HC Deb 27 May 1875 vol 224 cc920-1

asked the President of the Local Government Board, Whether, as much misapprehension appears to exist in the minds of Boards of Guardians as to the application of the Rating Act of last year in respect of the special extra rating of land (for game) in the occupation of an owner or a tenant, be it either a farm, or a park, or coverts, he will state the conditions under which land so occupied can be legally rated under the Act referred to, viz. under section 2 of Clause 3, and Clause 6 of said Act; and, further, if he will, with a view to saving people from having to appeal from rating improperly made, issue definite instructions to rating authorities to confine themselves strictly to the powers conferred by that Act?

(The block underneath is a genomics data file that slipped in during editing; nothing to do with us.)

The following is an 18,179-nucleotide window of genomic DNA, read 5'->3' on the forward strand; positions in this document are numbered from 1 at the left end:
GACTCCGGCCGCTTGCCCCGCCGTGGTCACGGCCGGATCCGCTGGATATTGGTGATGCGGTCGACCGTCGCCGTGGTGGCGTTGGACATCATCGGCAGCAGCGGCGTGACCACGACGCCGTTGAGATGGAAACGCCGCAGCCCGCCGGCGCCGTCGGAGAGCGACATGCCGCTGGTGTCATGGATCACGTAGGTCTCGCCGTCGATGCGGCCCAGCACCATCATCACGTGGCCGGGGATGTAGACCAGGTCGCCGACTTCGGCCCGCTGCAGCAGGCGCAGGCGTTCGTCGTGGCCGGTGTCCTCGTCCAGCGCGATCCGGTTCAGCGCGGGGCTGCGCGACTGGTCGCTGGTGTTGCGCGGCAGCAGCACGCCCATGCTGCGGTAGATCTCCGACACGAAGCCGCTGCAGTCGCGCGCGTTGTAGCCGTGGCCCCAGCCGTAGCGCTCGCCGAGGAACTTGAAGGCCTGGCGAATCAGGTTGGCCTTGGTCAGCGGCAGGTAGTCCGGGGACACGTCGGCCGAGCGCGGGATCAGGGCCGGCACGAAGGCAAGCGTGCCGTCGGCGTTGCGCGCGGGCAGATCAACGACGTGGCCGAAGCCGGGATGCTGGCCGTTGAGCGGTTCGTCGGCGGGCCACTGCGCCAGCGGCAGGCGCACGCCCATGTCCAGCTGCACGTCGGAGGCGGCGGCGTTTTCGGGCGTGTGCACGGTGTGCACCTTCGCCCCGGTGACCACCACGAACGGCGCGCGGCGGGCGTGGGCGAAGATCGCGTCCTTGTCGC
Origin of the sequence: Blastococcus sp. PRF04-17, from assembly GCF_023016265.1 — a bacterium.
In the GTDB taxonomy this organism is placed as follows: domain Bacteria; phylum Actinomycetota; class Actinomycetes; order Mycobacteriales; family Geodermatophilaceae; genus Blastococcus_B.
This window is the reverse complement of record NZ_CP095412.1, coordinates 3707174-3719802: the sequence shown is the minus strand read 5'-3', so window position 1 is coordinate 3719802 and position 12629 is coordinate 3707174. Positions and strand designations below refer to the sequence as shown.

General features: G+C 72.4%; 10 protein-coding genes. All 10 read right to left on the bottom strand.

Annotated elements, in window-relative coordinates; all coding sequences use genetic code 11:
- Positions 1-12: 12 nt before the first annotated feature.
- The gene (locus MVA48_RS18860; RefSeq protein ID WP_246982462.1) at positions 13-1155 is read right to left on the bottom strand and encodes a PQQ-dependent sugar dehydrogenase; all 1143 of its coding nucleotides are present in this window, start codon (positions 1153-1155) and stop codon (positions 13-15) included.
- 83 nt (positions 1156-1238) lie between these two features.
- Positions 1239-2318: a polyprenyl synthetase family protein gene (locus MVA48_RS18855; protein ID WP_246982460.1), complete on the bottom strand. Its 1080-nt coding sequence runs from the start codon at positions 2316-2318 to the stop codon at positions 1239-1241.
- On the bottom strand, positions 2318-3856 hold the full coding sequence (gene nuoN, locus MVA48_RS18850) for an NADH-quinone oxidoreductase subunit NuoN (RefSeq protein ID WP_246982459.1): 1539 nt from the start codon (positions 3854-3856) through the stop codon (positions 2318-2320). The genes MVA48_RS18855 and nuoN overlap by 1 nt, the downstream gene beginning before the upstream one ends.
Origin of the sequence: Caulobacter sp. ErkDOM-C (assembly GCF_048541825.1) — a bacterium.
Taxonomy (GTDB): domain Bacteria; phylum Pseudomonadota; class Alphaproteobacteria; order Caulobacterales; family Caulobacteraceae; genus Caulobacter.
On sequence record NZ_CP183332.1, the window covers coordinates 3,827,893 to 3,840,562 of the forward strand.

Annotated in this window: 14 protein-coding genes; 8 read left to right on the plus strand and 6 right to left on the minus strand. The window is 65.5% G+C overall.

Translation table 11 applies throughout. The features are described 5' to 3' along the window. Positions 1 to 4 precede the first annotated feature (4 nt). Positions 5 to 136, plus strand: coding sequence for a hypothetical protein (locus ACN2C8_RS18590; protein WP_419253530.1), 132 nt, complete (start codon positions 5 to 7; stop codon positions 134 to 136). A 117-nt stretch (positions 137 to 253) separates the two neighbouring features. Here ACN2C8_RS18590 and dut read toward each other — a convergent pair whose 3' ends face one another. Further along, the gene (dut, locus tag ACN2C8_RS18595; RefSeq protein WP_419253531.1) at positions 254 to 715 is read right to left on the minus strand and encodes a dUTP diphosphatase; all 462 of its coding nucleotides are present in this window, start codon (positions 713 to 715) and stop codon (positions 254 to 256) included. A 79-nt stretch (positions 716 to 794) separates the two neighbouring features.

in reply, said, he gathered from the terms of the Question that there still existed some uncertainty upon a point which he had thought had been made perfectly clear both by the terms of the Rating Act and by various Answers which he had given in the House of Commons—namely, that any assessment of sporting rights under the Act of last Session must be exclusively in cases where the occupation of the soil was severed from the ownership of the soil. If any rating of sporting rights in respect of lands which were in the occupation of the owner was going on throughout the country, it was done, not under that Act, but in accordance with the previous law. The Local Government Board, following their usual practice, had issued a careful resumé of the Rating Act, laying down clearly the principles by which the Assessment Committees ought to be guided in their proceedings. He did not think it would be convenient to issue a further Circular, nor could he adopt the suggestion in the Question that he should give definite instructions to the rating authorities to confine themselves strictly to the powers given by the Act. He had no more authority to give such instructions than any other person. While he would be very glad if persons could be spared the annoyance and expense of appeals, it was impossible when a new Act like this came into operation to prevent legal questions from arising, and it was not in his power to do more in the matter than he had already done.